(Image courtesy of Reuters)
Ten years ago, when “Spider-Man” came out in May of 2002, the world was a different place. In that original movie, the plan was to have a helicopter filled with masked bank-robbers get caught in a giant spider’s web that was strung between the twin towers of the World Trade Center. Because of the events eight-months previously, that scene was cut.
Yet when it finally hit the theaters, “Spider-Man” seemed to be the super-hero the masses yearned for. Indeed it was the only film to reach $100 million dollars in its first weekend, (the largest opening weekend gross of all time), and the most successful film based on a comic book.
You see, unlike Clark Kent (Superman) who lives in Metropolis or the multi-millionaire Bruce Wayne (Batman), who resides in a mansion in Gotham City, Peter Parker, the boy behind Spidey’s mask, lives in and swings around the real streets of New York.
With the remake that came out this week of “The Amazing Spider-Man”, we witness more than just the technological leaps made in moviemaking in that short decade. We see a story that’s still deeply ingrained and part of our collective unconscious with archetypes embedded in The Bible and mythology.
Surrounded in comic-book culture today, with supers galore from Thor, Ironman, Hulk and the gang of Avengers, to Green Lantern and Batman, Spidey re-invigorated the yearning for mythical heroes ingrained in our culture. Joseph Campbell once wrote in “Mythology and the Individual,” “All cultures … have grown out of myths. They are founded on myths.” When the top 15 grossing movies of all time include names like “The Avengers”, “Dark Knight” and “Spider-Man”, Hollywood must know they’ve hit a nerve.
Back in 1962, when he was first introduced, by Stan Lee (born Stanley Martin Lieber) and illustrated by Jack Kirby (born Jacob Kurtzberg) and quickly turned over to Steve Ditko, Spidey was a kid in high school—an angst-filled, bespectacled teenager. While Clark Kent was only pretending to be a nerd, Peter really was one. According to Stan Lee, “Most of the young readers could identify with him because he had all the hang-ups that they did…in a story, I’d have his costume tear or he’d get an allergy attack.” In this latest remake, his costume tears, he gets shot (and it hurts) and beat up pretty badly. We feel his pain. But like his other comic book cousins, Reed Richards, Bruce Banner and even Tony Stark, what he has going for him is his brains. He solves the equation that sets the story in motion and in turn has to undo his own tangled (er…sorry) web.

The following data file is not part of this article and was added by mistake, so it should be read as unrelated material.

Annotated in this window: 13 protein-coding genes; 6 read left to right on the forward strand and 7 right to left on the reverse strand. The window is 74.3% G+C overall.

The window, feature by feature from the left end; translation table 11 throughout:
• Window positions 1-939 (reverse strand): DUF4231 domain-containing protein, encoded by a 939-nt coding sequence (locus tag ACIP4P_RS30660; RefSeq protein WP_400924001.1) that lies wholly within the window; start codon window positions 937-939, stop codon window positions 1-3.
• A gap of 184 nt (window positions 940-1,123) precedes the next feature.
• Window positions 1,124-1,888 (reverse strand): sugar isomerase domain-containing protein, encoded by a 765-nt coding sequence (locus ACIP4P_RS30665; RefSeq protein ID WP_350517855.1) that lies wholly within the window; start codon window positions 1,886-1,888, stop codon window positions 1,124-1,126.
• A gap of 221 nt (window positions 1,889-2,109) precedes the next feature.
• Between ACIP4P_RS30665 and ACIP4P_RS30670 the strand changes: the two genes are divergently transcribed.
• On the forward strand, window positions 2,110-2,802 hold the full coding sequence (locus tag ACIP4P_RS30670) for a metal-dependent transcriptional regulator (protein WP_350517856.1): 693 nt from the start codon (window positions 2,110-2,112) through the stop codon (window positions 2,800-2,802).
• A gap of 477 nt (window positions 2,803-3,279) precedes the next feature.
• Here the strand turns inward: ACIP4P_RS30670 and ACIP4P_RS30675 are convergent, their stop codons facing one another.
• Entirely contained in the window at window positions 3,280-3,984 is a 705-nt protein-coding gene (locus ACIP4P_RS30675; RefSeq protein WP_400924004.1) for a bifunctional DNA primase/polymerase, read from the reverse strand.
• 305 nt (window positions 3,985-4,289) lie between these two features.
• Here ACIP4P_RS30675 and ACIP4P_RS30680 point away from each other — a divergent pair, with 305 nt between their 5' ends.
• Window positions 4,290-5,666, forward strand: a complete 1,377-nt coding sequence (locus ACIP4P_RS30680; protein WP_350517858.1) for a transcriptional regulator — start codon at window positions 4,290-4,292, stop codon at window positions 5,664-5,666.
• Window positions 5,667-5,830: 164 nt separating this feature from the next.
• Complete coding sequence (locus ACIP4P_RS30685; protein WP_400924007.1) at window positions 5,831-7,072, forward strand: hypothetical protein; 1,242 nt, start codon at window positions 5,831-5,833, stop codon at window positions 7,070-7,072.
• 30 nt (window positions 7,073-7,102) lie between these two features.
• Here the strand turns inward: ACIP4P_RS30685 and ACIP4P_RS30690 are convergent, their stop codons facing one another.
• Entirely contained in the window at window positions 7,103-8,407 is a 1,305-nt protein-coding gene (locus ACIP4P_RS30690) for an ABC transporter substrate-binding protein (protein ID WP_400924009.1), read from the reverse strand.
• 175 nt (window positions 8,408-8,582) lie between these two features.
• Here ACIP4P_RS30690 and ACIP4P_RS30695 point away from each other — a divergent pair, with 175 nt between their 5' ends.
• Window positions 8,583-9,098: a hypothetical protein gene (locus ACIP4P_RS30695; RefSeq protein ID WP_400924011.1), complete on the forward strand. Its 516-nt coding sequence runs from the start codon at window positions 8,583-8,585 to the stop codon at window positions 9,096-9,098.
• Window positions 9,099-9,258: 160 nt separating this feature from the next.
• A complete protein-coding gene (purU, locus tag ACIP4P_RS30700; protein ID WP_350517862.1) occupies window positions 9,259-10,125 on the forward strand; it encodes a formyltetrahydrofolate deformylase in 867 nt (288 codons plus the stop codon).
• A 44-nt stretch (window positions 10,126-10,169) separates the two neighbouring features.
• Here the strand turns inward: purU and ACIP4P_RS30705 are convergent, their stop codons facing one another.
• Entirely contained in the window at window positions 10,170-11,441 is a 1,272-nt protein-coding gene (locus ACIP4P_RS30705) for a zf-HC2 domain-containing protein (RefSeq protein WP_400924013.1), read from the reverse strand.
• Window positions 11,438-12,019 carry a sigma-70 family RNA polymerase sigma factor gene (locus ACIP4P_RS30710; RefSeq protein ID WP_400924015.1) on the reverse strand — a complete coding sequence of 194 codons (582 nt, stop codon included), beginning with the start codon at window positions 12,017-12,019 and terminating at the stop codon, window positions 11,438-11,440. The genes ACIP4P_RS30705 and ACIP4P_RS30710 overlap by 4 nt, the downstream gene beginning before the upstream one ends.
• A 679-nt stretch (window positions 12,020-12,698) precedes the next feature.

Interestingly too, like all of those characters, also made by Marvel’s Stan Lee, there’s a Jewish component to him. Not only is the actor who plays him, (Andrew Garfield) a member of the tribe, but it’s part of the very fabric of the supers’ heritage. Lee writes, “To me you can wrap all of Judaism up in one sentence, and that is “Do not do unto others…’ All I tried to do in my stories was show that there’s some innate goodness in the human condition. And there’s always going to be evil; we should always be fighting evil.” Lee even points out that of all the biblical characters, Spider-Man most resembles David and recounts a story when King Saul, who is jealous of David, sends soldiers to kill him. David finds a cave and a spider weaves a giant web hiding him from them.
On another level, one could make the case that Peter Parker is much like Israel today. The young, smart, brainy country has the highest concentration of engineers in the world. It ranks fourth in the world in scientific activity as measured by the number of scientific publications per million citizens. Israeli companies advanced the mobile phone industry, pioneered voicemail and SMS as well as the first camera for use in mobile phones. Intel’s high-speed Centrino processor and Microsoft’s NT, XP and even the Firewall were developed in the Holy Land.
Yet perceptually, just as much of the world only sees Spider-Man and is not aware of his true identity, for much of the world Israel is only the mighty warrior.
But even with that strength she seeks peace. Even with nuclear capabilities, she does not threaten her neighbors with them. Because, like Spider-Man in that final panel of the first issue and after his Uncle Ben’s murder, Israel knows that, “With great power there must also come…great responsibility.”
Much has changed in ten years. This month a Jewish nerd named Sergei Brin unveiled a pair of spectacles equipped with (like something out of a comic book) a processor, memory, camera, GPS sensors and a display screen.
And with the Fourth of July fireworks silhouetting it in the background, 1 World Trade Center (The Freedom Tower) originally conceived of by Daniel Libeskind to be a symbolic 1776 feet tall, is now the tallest building on the Manhattan skyline.
Setting itself up for a sequel, while the credits rolled at the end of this latest Spider-Man yarn, I’m envisioning that the next ten years will provide many more technological and cultural memes by which Spidey can swing.